Come Along With Me
I am teaching my daughter how to drive a car. She has her learner’s permit and knows the theory. She just needs to practice and to be exposed to different driving experiences. We don’t go out specifically to “learn to drive.” She drives us wherever we need to go. As much as she possibly can. When we are going to be encountering a new situation, I judge whether she is ready to handle it and decide if she will go ahead, if we will modify the route to avoid that situation, or if she will not drive this time. She is learning faster this way than she would if we tried to carve out time in our busy lives specifically for teaching her to drive. That doesn’t mean that we won’t need to go out to intentionally practice specific skills, such as parallel parking. Most of her education will occur in the course of our daily activities, and a few specific skills will be intentionally taught. Because my daughter is a girl who likes to know how things will happen, we discussed this learning strategy, the reasons behind it, and how I many other skills she has learned in the same manner. She learned to read by following along as I read to her. She learned to cook by baking with her grandmother.
As I thought about how I teach, I realized that I use the same strategies in relationships with others. I rarely go out with a friend just to go out. When I want or need to do something, I will see if someone wants to come along. When I know I will be at the park for an hour waiting for a child to finish an activity, I try to find a friend to come with me. We visit while we enjoy a walk in the park. A trip to the grocery store can become an hour spent alone with my husband. The conversations we have while doing something are different than the ones we have across the table in a restaurant or coffee shop. Specifically planned dates are important as well, but I much prefer “Come along with me” moments. To bring people into your life and invite them to do what you love shows them that you want to be with them. When someone allows me into their space, into what they love with them, makes me feel more special and loved than when they take time away from their lives to be with me.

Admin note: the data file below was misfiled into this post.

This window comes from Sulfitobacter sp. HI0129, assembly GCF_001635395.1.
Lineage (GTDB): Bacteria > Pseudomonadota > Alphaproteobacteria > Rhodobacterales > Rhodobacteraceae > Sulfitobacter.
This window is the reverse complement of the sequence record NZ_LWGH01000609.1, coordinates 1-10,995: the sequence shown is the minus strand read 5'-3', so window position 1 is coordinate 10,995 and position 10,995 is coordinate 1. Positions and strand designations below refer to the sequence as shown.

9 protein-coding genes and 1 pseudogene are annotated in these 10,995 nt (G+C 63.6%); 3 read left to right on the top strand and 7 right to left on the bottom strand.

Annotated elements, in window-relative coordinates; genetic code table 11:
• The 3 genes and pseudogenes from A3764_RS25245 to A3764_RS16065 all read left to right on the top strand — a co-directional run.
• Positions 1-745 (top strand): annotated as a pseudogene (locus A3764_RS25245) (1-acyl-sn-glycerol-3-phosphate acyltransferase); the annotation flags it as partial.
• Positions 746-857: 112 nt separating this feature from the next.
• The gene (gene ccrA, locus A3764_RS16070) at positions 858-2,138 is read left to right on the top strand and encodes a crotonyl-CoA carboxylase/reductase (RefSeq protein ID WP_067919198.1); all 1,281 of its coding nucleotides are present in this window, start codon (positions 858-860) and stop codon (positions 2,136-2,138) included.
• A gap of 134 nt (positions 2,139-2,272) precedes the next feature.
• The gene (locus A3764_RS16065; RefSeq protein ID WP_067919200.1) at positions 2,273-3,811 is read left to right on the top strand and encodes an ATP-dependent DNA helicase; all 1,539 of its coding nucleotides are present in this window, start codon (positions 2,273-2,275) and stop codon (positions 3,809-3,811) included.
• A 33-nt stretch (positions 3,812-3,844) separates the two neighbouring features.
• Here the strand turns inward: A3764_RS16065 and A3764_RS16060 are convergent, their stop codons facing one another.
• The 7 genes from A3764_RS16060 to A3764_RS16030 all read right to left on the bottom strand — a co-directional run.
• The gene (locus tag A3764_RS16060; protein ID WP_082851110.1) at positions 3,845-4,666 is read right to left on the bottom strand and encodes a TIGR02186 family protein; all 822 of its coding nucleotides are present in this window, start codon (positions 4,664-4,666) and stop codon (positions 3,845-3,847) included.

My spiritual life benefits from this philosophy as well. I try to bring my God with me wherever I go. I don’t spend time every day specifically praying or reading my Bible to hear what God wants from me. I see His glory around me as I drive into the sun. I thank Him for His protection as I cross the street. And I know how He wants me to live and respond to different situations because of the times that I do specifically sit down to learn about Him.
My life is not perfect. I don’t take enough time to concentrate specifically on my children or my husband. I have few friends. And I have to consciously make time for my parents, who find it more difficult to “Come along with me”. I think the principle is sound and encourage everyone to bring someone else along as much as possible to share their love and perhaps pass on a lesson at the same time.